Markets tumble again as Fed hikes rates, warns more pain to come
European stocks sank Thursday following sharp losses in Asia and on Wall Street, but the dollar spiked after the Federal Reserve signalled more hefty US interest rate hikes.
Equities tanked after the US central bank warned of more pain to come, as it unveiled the third straight jumbo rate increase on Wednesday to tackle decades-high inflation.
The British pound briefly dived to a new 37-year low at $1.1212, even as the Bank of England prepared to announce its second bumper rate rise in a row later Thursday.
The greenback also soared to a fresh 24-year high of 145.90 yen, prompting the Bank of Japan to embark on a rare intervention to protect its currency. The euro wallowed at a 20-year dollar low.
- Pricing in recession -
"Share prices are falling, the dollar is surging, and the bond market is pricing in a recession as the US Federal Reserve keeps tightening monetary policy and seemingly snuffs out any hope for a pivot or even a pause in its new-found zeal for fighting inflation," said AJ Bell investment director Russ Mould.
"Fed chair Jerome Powell ... noted there was no painless way to bring inflation under control," he added.
The world's major central banks are rushing to ramp up rates to dampen red-hot global consumer prices, but traders fear rising borrowing costs will herald recession.
Switzerland and Norway sprang hefty interest rate hikes on Thursday, mirroring this week's big rises in Sweden and the United States.
In Asia, Indonesia and the Philippines also tightened monetary policy but the BoJ left its status quo in place.
While the Fed's 0.75-percentage-point rise was widely expected, there was some surprise at the central bank's forecast that borrowing costs would likely be held above four percent throughout next year.
Powell reiterated his determination to focus on bringing down inflation -- which is at a four-decade high -- and accepted that the campaign would hit Americans hard.
- No 'painless way' -
"We have got to get inflation behind us," Powell said after the decision.
"I wish there were a painless way to do that. There isn't."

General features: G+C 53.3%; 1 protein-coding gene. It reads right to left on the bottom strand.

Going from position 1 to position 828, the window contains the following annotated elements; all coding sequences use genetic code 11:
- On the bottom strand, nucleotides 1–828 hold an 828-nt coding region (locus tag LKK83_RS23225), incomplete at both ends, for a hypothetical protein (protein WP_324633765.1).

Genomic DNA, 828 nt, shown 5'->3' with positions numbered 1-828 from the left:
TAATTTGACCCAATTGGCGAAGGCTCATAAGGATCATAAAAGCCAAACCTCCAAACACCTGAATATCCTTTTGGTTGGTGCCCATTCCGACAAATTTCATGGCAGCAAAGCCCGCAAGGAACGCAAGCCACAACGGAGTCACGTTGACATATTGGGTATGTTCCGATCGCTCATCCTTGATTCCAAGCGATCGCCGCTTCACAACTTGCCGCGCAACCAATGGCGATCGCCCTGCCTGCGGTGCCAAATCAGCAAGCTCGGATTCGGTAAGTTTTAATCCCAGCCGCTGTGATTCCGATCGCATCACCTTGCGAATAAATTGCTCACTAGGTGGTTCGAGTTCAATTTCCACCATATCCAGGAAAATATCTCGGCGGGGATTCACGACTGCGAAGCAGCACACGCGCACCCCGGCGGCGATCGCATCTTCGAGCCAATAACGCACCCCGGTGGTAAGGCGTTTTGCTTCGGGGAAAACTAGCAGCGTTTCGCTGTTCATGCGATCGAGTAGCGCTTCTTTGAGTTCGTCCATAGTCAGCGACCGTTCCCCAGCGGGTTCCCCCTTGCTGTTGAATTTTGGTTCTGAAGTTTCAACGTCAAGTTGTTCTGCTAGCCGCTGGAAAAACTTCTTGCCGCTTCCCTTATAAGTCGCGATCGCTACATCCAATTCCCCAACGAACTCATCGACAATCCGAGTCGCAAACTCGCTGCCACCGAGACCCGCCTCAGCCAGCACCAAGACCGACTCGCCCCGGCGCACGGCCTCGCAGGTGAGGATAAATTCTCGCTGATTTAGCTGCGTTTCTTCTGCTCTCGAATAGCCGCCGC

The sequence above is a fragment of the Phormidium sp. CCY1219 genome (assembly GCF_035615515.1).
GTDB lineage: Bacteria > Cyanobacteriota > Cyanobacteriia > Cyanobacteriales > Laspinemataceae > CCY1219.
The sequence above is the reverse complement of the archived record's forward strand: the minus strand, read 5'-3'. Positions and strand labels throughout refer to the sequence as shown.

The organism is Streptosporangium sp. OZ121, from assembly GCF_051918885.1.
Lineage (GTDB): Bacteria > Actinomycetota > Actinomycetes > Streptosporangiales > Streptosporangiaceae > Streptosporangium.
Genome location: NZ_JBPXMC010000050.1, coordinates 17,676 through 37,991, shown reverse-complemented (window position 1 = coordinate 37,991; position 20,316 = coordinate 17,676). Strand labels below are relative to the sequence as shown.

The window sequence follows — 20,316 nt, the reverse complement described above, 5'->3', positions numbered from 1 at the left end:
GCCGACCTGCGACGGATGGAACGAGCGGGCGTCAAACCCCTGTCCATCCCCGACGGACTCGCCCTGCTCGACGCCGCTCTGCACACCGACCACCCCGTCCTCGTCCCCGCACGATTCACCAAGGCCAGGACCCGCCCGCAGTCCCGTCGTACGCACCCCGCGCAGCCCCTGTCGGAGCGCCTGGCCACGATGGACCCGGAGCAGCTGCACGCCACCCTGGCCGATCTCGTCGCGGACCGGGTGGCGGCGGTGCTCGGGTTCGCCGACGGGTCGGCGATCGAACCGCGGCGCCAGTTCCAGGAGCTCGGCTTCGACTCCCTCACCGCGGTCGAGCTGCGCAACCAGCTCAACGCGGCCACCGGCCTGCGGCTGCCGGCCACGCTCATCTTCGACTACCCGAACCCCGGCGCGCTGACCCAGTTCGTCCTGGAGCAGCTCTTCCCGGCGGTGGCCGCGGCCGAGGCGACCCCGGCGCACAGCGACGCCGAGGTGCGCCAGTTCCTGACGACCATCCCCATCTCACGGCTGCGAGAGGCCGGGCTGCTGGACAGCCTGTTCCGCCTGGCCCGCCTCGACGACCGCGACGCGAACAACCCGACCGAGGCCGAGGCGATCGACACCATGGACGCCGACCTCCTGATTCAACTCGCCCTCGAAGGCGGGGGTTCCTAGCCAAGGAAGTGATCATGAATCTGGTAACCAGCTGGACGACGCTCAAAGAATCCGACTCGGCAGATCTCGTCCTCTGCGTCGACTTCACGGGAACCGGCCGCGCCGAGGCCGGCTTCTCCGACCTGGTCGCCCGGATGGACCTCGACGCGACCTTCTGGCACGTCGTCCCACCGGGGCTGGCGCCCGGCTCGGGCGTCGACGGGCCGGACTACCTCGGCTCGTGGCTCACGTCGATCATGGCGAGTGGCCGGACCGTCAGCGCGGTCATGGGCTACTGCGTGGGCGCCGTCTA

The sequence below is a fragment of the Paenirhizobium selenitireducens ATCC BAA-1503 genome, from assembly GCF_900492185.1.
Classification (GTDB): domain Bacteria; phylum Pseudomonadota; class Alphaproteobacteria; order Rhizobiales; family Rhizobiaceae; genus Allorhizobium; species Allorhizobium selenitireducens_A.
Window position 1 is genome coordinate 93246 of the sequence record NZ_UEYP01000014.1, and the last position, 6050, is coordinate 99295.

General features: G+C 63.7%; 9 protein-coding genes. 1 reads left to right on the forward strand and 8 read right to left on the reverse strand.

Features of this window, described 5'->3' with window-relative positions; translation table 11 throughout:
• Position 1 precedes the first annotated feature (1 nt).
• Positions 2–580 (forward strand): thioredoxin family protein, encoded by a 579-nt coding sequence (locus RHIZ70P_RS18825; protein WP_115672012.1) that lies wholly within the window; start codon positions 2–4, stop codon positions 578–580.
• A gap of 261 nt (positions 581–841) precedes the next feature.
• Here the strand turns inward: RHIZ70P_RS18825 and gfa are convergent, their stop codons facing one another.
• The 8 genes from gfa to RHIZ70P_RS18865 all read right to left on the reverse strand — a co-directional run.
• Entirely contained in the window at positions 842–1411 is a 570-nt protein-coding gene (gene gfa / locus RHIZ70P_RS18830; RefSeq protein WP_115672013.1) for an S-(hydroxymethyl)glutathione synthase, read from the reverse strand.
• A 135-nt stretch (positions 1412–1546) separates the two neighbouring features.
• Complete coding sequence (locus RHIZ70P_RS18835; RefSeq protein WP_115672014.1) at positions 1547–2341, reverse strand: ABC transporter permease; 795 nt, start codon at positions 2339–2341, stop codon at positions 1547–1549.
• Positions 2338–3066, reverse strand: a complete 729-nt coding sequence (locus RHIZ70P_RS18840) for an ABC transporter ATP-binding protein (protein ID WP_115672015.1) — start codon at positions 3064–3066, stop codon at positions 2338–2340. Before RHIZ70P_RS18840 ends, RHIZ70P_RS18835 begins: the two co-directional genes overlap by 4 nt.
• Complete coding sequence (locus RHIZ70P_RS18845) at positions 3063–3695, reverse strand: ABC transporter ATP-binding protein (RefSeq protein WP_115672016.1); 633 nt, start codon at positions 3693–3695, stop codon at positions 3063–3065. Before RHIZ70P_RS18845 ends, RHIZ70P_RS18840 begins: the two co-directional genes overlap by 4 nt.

He added that "the historical record cautions strongly against prematurely loosening policy" and the Fed would "keep at it until the job is done".
In reaction, Wall Street tumbled as traders contemplated an era of higher-for-longer rates, which could hit companies' bottom lines.
Asia followed suit, with Hong Kong down at an 11-year low -- while Tokyo, Shanghai, Seoul, Singapore, Mumbai, Taipei and Manila also down.
The Fed has for months tried to walk a fine line between fighting soaring prices and trying to keep the economy from contracting, but officials accept the chances of success are narrow.
"With the new rate projections, the Fed is engineering a hard landing -- a soft landing is almost out of the question," said Seema Shah, of Principal Global Investors.
Commentators are now betting on a fourth straight 75-basis-point rate hike at the next Fed meeting in November.
Oil prices extended recent gains after Russian President Vladimir Putin's announced a partial mobilisation of the Russian army and a veiled threat to use nuclear weapons against the West.
- Key figures at around 1015 GMT -
London - FTSE 100: DOWN 0.4 percent at 7,211.71 points
Frankfurt - DAX: DOWN 0.7 percent at 12,680.86
Paris - CAC 40: DOWN 0.8 percent at 5,985.64
EURO STOXX 50: DOWN 0.7 percent at 3,468.83
Tokyo - Nikkei 225: DOWN 0.6 percent at 27,153,83 (close)
Hong Kong - Hang Seng Index: DOWN 1.6 percent at 18,147.95 (close)
Shanghai - Composite: DOWN 0.3 percent at 3,108.91 (close)
New York - Dow: DOWN 1.7 percent at 30,183.78 (close)
Pound/dollar: UP at $1.1332 from $1.1270 Wednesday
Euro/dollar: UP at $0.9875 from $0.9837
Euro/pound: DOWN at 87.14 pence from 87.29 pence
Dollar/yen: DOWN at 142.50 yen from 144.06 yen
Brent North Sea crude: UP 1.0 percent at $90.76 per barrel
West Texas Intermediate: UP 1.2 percent at $83.89 per barrel
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